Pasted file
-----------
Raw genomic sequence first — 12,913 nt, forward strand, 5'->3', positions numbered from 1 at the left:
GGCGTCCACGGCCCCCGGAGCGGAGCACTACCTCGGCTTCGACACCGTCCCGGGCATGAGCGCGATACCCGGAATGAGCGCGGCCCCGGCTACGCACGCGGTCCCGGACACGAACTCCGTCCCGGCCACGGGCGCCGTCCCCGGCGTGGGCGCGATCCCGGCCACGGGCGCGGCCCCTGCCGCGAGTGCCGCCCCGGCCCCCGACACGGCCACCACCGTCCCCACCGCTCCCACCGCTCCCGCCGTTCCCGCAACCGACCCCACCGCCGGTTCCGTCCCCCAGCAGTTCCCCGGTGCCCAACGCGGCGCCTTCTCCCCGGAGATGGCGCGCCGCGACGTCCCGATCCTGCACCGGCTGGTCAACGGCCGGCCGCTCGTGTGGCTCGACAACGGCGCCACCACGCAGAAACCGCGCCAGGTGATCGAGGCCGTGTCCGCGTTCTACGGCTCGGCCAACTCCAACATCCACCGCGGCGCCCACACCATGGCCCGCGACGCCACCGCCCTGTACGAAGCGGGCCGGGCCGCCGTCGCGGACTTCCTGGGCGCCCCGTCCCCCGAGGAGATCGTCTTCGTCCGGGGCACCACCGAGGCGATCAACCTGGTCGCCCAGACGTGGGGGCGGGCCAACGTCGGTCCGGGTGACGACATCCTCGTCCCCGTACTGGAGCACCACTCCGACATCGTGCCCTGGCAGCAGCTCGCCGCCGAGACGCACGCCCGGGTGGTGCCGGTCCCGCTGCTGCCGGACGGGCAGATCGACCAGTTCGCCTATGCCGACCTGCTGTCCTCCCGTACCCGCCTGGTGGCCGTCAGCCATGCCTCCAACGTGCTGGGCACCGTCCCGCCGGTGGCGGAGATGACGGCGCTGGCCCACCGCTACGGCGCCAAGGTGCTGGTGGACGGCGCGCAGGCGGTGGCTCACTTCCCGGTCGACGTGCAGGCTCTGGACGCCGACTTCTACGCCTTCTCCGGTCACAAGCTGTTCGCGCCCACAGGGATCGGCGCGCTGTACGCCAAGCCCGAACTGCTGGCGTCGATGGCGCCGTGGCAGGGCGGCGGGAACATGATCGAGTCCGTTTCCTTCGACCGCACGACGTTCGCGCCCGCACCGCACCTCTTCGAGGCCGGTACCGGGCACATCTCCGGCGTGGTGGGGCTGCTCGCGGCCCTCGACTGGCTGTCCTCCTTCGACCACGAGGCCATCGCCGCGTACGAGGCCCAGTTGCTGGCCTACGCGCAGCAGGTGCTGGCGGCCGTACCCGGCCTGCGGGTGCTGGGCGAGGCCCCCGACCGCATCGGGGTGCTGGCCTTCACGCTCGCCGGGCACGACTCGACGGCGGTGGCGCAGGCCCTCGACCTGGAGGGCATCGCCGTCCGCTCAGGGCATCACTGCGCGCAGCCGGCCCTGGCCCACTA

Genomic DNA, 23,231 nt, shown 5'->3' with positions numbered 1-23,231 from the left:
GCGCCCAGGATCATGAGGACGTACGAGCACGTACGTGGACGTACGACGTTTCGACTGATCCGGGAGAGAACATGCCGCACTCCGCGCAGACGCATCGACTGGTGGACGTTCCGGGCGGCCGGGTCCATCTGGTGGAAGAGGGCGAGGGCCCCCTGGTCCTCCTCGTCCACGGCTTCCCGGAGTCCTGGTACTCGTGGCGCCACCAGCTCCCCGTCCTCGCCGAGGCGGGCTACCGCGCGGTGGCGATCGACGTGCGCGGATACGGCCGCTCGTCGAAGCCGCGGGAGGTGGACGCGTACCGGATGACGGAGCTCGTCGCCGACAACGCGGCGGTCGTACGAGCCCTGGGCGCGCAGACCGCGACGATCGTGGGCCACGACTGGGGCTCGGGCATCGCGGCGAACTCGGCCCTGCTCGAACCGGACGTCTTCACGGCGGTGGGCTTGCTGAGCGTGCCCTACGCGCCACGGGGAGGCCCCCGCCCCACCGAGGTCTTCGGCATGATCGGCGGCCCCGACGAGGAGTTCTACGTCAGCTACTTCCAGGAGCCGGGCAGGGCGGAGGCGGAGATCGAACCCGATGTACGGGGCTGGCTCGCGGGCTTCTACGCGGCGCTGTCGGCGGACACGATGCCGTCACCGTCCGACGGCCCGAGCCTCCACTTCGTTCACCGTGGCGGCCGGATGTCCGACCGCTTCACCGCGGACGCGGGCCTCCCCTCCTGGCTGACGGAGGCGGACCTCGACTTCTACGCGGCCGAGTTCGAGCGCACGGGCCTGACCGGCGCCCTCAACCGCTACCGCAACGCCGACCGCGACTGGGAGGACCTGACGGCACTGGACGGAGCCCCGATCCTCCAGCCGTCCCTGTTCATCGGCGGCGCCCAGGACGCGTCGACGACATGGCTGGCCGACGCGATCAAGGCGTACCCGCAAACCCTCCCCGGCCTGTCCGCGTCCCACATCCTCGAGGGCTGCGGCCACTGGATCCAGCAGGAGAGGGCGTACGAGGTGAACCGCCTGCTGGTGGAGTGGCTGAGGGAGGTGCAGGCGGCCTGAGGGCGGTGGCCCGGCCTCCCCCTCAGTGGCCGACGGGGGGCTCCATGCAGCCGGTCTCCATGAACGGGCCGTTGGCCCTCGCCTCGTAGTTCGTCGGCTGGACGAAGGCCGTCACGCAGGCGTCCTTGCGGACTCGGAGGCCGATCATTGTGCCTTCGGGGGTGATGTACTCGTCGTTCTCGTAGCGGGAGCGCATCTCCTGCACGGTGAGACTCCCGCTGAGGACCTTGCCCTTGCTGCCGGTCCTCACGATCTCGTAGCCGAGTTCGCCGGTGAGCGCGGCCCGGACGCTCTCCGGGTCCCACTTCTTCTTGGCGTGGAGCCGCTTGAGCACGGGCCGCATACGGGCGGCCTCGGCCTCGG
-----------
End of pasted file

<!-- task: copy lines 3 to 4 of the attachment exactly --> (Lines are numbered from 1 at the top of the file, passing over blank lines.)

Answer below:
Genomic DNA, 23,231 nt, shown 5'->3' with positions numbered 1-23,231 from the left:
GCGCCCAGGATCATGAGGACGTACGAGCACGTACGTGGACGTACGACGTTTCGACTGATCCGGGAGAGAACATGCCGCACTCCGCGCAGACGCATCGACTGGTGGACGTTCCGGGCGGCCGGGTCCATCTGGTGGAAGAGGGCGAGGGCCCCCTGGTCCTCCTCGTCCACGGCTTCCCGGAGTCCTGGTACTCGTGGCGCCACCAGCTCCCCGTCCTCGCCGAGGCGGGCTACCGCGCGGTGGCGATCGACGTGCGCGGATACGGCCGCTCGTCGAAGCCGCGGGAGGTGGACGCGTACCGGATGACGGAGCTCGTCGCCGACAACGCGGCGGTCGTACGAGCCCTGGGCGCGCAGACCGCGACGATCGTGGGCCACGACTGGGGCTCGGGCATCGCGGCGAACTCGGCCCTGCTCGAACCGGACGTCTTCACGGCGGTGGGCTTGCTGAGCGTGCCCTACGCGCCACGGGGAGGCCCCCGCCCCACCGAGGTCTTCGGCATGATCGGCGGCCCCGACGAGGAGTTCTACGTCAGCTACTTCCAGGAGCCGGGCAGGGCGGAGGCGGAGATCGAACCCGATGTACGGGGCTGGCTCGCGGGCTTCTACGCGGCGCTGTCGGCGGACACGATGCCGTCACCGTCCGACGGCCCGAGCCTCCACTTCGTTCACCGTGGCGGCCGGATGTCCGACCGCTTCACCGCGGACGCGGGCCTCCCCTCCTGGCTGACGGAGGCGGACCTCGACTTCTACGCGGCCGAGTTCGAGCGCACGGGCCTGACCGGCGCCCTCAACCGCTACCGCAACGCCGACCGCGACTGGGAGGACCTGACGGCACTGGACGGAGCCCCGATCCTCCAGCCGTCCCTGTTCATCGGCGGCGCCCAGGACGCGTCGACGACATGGCTGGCCGACGCGATCAAGGCGTACCCGCAAACCCTCCCCGGCCTGTCCGCGTCCCACATCCTCGAGGGCTGCGGCCACTGGATCCAGCAGGAGAGGGCGTACGAGGTGAACCGCCTGCTGGTGGAGTGGCTGAGGGAGGTGCAGGCGGCCTGAGGGCGGTGGCCCGGCCTCCCCCTCAGTGGCCGACGGGGGGCTCCATGCAGCCGGTCTCCATGAACGGGCCGTTGGCCCTCGCCTCGTAGTTCGTCGGCTGGACGAAGGCCGTCACGCAGGCGTCCTTGCGGACTCGGAGGCCGATCATTGTGCCTTCGGGGGTGATGTACTCGTCGTTCTCGTAGCGGGAGCGCATCTCCTGCACGGTGAGACTCCCGCTGAGGACCTTGCCCTTGCTGCCGGTCCTCACGATCTCGTAGCCGAGTTCGCCGGTGAGCGCGGCCCGGACGCTCTCCGGGTCCCACTTCTTCTTGGCGTGGAGCCGCTTGAGCACGGGCCGCATACGGGCGGCCTCGGCCTCGG